Celmatix, a New York-based biotechnology firm, will launch a randomized prospective clinical trial this month to test Polaris, a web-based clinical decision support system that the company developed to help physicians predict women's potential of getting pregnant with or without the use of fertility treatments such as in vitro fertilization and make decisions about appropriate courses of action.
During the year-long trial, clinics and hospitals in the company's partner network will test Polaris on hundreds of patients, Piraye Yurttas Beim, the company’s founder and CEO, told BioInform this week. The list of testing facilities includes the Reproductive Medicine Associates (RMA) of New York, RMA of Texas, RMA of Philadelphia, the Center for Advanced Reproductive Services at University of Connecticut, and others.
Celmatix has been working on a non-invasive diagnostic assay for female infertility that takes into account genetics and the influences of phenotypic factors such as hormone levels and age. In addition to analyzing clinical data collected from patients with unexplained infertility, the company has also been analyzing whole-genome sequence data to find biomarkers that would be predictive of a patient's success with various infertility treatment options.
"For a complex disorder like infertility, there are many reasons why someone might or might not succeed and only a subset of those will be genetic" and "we wanted to make sure that … we were really doing a good job upfront in understanding the heterogeneity," Beim said. That meant looking at various metrics, for example how many cycles of failed IVF treatments a patient would need to undergo before they and their physician could be reasonably sure that the treatment would not work for them and when they might start to consider a genetic root.
"In the spirit of doing a better, more cost-effective biomarker discovery, … what we did was build a data science team and start to ask those [sorts of] questions," Beim said. In examining the number of failed IVF treatments metric, for instance, "[we found] that there's not a one-size solution for everybody … but rather based on their personal metrics, that timeline looked different for everybody," she said.
Some studies suggest that patients who've had between two to six cycles of failed IVF treatments — calculated based on "different averages and theoretical assumptions" — are not likely get pregnant using this method. "But that’s a pretty wide distribution for someone doing biomarker discovery," according to Beim. "So we wanted to create personalized algorithms that would, on a personalized level, help us determine when somebody has entered into the 'unlikely to get pregnant' [category] and then if they have tried that many cycles and haven’t gotten pregnant, then they are a very interesting candidate for biomarker discovery."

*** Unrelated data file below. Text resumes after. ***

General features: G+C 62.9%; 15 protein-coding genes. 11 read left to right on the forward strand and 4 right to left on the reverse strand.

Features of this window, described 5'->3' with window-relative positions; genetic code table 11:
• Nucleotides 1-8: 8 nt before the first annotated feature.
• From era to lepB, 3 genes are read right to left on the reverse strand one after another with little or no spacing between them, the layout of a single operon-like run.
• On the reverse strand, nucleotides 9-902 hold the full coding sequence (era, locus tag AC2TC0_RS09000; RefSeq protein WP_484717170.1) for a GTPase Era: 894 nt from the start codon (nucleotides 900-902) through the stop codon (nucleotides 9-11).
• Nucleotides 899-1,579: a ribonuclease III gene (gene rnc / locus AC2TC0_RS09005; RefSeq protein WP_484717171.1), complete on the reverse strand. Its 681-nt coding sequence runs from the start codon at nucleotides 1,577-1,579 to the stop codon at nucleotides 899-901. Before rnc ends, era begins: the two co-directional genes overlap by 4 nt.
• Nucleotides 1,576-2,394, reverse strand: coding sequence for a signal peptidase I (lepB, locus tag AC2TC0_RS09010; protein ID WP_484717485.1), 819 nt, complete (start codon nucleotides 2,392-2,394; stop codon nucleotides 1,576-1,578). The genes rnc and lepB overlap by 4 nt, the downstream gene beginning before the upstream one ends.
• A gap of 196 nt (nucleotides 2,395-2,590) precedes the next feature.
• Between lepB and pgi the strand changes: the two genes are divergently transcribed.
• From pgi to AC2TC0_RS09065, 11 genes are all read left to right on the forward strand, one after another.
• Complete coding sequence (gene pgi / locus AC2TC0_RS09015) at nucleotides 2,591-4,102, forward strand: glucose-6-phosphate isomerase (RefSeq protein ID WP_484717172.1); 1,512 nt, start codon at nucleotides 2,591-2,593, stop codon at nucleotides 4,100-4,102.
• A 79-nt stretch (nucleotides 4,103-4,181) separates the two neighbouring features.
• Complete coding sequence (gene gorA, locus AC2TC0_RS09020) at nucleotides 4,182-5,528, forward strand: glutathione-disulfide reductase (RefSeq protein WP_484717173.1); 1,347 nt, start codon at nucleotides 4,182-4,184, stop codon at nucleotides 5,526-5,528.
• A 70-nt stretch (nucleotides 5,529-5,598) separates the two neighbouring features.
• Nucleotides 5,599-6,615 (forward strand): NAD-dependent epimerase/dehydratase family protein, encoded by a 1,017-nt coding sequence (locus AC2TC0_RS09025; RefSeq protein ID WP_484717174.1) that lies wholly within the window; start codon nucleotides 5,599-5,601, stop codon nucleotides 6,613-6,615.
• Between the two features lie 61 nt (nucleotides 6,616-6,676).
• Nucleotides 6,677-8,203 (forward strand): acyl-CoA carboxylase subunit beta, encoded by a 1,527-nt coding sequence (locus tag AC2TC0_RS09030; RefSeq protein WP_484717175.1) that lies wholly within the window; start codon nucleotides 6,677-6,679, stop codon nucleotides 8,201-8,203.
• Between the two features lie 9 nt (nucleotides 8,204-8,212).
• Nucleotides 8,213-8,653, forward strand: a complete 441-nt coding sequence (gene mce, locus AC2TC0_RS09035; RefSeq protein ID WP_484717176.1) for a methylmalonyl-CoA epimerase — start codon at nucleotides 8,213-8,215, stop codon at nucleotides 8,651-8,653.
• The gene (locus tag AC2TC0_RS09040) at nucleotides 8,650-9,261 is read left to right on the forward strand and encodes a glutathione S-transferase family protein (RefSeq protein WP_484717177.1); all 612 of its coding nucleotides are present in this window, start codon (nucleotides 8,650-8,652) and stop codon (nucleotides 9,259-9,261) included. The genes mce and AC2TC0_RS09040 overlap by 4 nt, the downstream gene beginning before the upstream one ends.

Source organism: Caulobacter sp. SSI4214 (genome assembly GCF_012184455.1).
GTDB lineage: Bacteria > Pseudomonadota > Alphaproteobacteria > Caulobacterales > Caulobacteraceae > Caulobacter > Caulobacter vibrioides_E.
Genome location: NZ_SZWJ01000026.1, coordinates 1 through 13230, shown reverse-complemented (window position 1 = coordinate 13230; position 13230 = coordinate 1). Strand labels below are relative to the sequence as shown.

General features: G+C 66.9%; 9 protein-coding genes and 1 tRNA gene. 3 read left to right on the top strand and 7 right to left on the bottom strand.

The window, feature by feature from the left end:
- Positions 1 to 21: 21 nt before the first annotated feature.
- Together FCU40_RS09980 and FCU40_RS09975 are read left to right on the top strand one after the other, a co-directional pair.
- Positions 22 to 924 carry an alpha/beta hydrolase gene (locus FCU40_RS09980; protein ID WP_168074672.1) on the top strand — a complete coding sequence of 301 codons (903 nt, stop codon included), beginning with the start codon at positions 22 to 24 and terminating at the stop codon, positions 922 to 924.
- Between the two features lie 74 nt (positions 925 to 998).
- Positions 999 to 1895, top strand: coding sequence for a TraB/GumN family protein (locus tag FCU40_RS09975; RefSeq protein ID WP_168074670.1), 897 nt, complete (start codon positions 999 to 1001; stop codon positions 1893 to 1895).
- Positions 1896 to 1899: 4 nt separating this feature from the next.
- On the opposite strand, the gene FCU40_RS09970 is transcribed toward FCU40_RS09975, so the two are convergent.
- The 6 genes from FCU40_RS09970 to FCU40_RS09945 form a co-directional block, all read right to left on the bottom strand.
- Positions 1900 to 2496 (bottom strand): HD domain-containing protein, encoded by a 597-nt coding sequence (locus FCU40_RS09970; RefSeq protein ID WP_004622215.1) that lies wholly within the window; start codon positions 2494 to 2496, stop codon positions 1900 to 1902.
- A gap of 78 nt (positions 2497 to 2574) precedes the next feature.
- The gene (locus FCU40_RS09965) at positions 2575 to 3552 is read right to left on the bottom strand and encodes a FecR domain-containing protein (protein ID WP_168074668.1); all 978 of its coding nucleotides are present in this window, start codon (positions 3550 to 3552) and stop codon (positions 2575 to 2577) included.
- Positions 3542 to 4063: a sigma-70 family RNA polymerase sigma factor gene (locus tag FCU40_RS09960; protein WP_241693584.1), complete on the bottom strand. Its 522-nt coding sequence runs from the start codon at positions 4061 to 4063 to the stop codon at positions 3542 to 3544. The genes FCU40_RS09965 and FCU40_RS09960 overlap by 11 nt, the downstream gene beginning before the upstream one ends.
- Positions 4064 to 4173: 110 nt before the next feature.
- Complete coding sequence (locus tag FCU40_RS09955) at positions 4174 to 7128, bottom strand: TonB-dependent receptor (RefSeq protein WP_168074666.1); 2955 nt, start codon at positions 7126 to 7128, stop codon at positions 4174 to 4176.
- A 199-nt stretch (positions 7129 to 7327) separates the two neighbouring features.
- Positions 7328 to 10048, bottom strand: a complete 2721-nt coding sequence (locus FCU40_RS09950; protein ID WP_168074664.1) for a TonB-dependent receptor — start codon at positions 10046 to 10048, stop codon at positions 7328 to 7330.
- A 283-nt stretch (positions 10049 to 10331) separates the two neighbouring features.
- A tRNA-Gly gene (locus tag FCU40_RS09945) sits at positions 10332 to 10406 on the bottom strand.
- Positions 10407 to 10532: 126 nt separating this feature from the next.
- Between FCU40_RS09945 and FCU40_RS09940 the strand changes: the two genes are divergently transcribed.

The company had developed and was using these algorithms to create its infertility diagnostic when it began receiving requests from physicians in its partner hospitals for a tool that would enable them use clinical information they were collecting from their patients to provide more personalized treatment recommendations to maximize their chances of becoming pregnant.
This is especially important after a particular round of treatment fails. In most states in the country, insurance companies don’t cover the cost of infertility treatments and patients usually pay for their care with personal funds. When a treatment doesn’t result in a viable pregnancy, physicians and patients have to decide whether or not to try again, a decision that is both emotionally and financially dear — fertility treatments can run north of $12,000 per round depending on the state, according to Beim — as well as whether or not to continue the same type of treatment or to try something else.
Furthermore, without any guidance about their chances of success should they continue treatment, many patients drop out of treatment much earlier than they should, Beim said. In its studies, Celmatix has found that one out of four people or 25 percent of patients discontinue treatment while they still have a high chance of success. The immediate assumption is usually that the high cost of treatment is the primary deciding factor, but according to Beim, patients typically report "a lack of clarity of whether there is any point in continuing" as their main reason for choosing to stop treatment.
Yet in a number of cases, Celmatix found that continued treatment would have ultimately paid off, Beim said. In one study which Celmatix presented at a meeting of the American Society for Reproductive Medicine, the company's algorithms predicted that in a cohort of 100 patients, if all of the patients had done one more month of treatment after a failed round, 40 percent of them would have had a baby; and if they'd all done two more months of treatment, 60 percent of them would have achieved a viable pregnancy, she said.